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What Risks Make Teeth more Susceptible to Breaking?

Posted on 9/25/2015 by Zac Bird
A hard candy that can cause teeth damage.Our dental office wants you to take care of your teeth, so you do not have to lose that beautiful smile. Various risks in life make people vulnerable to fractured or broken teeth. A tooth fracture is a break or crevice in a tooth, which causes damage to the outer shell. Cracks in a tooth can occur at the chewing surface, toward the root, or through the root. Furthermore, it can even occur at the root, and then move up through the chewing surface of the dentile.

These factors include cavities and tooth decay, worn dentition, eating certain foods, drinking sugary liquids, insufficient saliva production, and periodontal disease. We encourage everyone to take care of their teeth by trying to avoid these risk factors and seek dental assistance if they incur any damaged dentition.

Risk 1: Cavities and Tooth Decay

If a person has teeth in his or her mouth, then he or she is at risk for getting cavities. When you consume certain foods and drinks, it can increase your risk for tooth decay. The majority of tooth decay happens in the back of the mouth. Dentitions in these locations are hard to clean and food particles can build up in nooks and crannies. If you do not properly clean these areas, plaque can build up and bacteria can infest the back of your mouth. Afterward, acid production occurs and this will destroy the enamel of your dentition, which will lead to tooth decay or a crack dentile. Furthermore, a dry mouth can cause tooth decay due to a lack of saliva. Saliva helps to stop tooth decay by washing away leftover food and plaque inside of the mouth. The chemicals contained in saliva also aid in preventing acid production from bacteria, which breaks down the teeth.

Risk 2: Worn Teeth

Over the years, our teeth go through a lot of wear and tear. Your dental fillings can become weak. They will start to break down or even get rough around the edges. If you do not seek dental assistance to fix these problems, plaque can build up in these areas which make it harder to remove. Moreover, when people age their teeth become worn and their gum line may start to recede. Elderly persons that take certain medicines can cause a reduction in their saliva, which can lead to tooth decay.

Risk 3: Foods that Damage Teeth

If you unintentionally bite down on a hard candy or a solid piece of food, this can lead to a cracked tooth. Everyone loves eating and drinking all kinds of foods, including milk, candy, honey, ice cream, juice, soda, dried fruit, dry cereal, chips, and cookies. These edibles and consumables have the tendency to stick to your teeth. They give bacteria inside of the mouth more fuel for acid production, which can attack your teeth and wear them down. Frequently sipping on sodas throughout the entire day will give your dentition a continuous acid bath and this will cause further damage to your mouth.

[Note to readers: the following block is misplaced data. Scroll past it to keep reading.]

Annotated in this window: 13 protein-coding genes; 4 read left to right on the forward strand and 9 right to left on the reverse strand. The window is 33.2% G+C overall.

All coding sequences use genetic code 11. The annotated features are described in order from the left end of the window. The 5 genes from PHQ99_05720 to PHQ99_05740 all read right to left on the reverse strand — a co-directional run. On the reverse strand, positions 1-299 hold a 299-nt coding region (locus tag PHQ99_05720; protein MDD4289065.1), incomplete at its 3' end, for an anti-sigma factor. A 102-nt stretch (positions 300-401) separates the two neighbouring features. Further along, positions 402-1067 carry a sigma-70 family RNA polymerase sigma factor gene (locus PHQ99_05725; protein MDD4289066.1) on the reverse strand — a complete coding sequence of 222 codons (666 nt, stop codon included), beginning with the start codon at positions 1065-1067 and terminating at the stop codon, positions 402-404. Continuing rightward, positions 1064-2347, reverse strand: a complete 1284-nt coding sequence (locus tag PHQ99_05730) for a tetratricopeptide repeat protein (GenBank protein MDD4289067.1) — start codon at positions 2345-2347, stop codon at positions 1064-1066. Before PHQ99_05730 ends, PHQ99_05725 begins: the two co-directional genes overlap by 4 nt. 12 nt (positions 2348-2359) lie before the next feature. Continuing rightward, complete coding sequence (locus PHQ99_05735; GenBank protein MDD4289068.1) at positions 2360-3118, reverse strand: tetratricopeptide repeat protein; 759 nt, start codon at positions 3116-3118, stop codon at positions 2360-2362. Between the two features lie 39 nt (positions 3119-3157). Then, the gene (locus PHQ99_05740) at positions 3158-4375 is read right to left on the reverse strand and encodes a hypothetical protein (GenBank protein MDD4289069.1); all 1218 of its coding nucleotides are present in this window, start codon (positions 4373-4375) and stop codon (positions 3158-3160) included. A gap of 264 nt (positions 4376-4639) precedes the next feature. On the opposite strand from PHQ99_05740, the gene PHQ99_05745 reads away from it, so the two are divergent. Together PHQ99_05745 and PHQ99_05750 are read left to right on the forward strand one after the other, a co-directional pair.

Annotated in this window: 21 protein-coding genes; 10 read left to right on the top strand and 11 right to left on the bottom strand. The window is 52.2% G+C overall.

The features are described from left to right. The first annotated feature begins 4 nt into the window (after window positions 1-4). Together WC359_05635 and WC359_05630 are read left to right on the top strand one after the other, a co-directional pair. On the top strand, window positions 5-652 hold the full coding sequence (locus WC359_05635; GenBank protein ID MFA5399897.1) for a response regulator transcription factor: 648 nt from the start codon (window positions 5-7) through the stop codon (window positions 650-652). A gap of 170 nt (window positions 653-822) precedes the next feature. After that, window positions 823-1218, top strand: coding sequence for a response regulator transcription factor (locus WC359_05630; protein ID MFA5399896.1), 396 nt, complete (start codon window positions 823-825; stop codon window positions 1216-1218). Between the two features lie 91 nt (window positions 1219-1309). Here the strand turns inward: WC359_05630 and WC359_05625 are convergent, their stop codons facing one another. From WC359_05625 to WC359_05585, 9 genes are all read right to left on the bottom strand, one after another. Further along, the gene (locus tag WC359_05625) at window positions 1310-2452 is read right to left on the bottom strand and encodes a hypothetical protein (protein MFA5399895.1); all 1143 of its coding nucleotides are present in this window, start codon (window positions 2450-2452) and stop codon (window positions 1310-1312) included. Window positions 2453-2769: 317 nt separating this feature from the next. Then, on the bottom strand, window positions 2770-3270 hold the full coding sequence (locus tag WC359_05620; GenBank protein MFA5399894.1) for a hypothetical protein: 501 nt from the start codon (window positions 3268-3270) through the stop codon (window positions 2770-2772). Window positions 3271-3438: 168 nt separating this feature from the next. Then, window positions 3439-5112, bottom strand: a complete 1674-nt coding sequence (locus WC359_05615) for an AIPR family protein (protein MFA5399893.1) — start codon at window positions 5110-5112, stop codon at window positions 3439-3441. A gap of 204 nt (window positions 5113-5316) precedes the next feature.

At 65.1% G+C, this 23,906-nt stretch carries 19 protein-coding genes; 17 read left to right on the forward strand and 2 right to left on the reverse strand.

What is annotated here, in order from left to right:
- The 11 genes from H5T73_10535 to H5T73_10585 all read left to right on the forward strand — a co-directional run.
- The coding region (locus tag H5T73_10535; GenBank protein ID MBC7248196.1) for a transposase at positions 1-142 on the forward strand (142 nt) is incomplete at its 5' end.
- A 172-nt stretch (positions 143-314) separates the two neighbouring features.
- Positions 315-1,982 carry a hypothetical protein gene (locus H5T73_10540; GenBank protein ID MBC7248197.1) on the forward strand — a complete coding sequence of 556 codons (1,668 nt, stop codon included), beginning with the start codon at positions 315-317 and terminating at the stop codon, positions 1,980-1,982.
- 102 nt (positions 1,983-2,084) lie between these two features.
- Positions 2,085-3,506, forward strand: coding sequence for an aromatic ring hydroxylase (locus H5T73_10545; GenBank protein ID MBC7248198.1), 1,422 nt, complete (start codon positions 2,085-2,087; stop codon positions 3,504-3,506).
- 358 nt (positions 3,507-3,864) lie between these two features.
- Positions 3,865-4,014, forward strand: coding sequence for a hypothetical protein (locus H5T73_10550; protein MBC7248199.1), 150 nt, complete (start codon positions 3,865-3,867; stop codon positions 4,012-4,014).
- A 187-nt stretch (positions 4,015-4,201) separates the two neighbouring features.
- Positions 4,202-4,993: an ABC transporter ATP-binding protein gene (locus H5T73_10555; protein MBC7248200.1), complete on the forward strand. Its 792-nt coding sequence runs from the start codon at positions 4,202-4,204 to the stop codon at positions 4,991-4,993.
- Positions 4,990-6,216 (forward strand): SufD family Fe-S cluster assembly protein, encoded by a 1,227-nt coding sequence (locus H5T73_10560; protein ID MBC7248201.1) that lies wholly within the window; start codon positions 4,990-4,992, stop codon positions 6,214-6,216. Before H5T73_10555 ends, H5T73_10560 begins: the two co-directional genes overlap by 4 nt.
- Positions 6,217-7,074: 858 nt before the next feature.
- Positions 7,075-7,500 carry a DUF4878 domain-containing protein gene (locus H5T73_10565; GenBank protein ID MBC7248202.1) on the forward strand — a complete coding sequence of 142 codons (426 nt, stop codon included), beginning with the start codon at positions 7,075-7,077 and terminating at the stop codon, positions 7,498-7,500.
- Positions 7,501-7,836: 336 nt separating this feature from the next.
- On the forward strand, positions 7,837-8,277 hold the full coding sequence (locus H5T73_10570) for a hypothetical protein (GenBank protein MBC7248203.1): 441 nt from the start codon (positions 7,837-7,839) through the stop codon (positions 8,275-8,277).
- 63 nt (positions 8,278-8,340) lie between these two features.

Risk 4: Periodontal Disease

When you have a healthy mouth, it will house more than 350 strains of bacteria. Only five percent of these microorganisms cause periodontal disease. Your immune system usually keeps these microbes in check. Unfortunately, some people will become vulnerable to gum infections. If you do not practice good oral hygiene, the bad bacteria can grow inside of your mouth and out compete the good microorganisms. This can lead to gingivitis and periodontitis, which can damage your gums and cause tooth decay.

Symptoms of a Broken Dentile

Sometimes, a tooth fracture may not cause pain or problems for certain individuals. Rather, it all depends upon the kind of tooth fracture a person incurs. On the other hand, some people will experience a variety of symptoms, including random pain, a toothache when chewing food, eating on one side of his or her mouth to avoid discomfort, sharp pain when chewing or biting, and discomfort when eating cold food or drinking cold liquids.

If you are experiencing any of these symptoms, missing a tooth or need to know your options for replacement, please call our dental office and make an appointment. Please take advantage of dental services, so we can help you save your beautiful smile.












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4707 S Junett St
Tacoma, WA 98409
(253) 777-0252



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Bird Family Dentistry, 4707 S Junett St, Tacoma, WA, 98409-6480 - Key Phrases: dentist Tacoma WA, dentist in 98409, dentist Tacoma WA, (253) 777-0252, www.drbird.com, 12/16/2017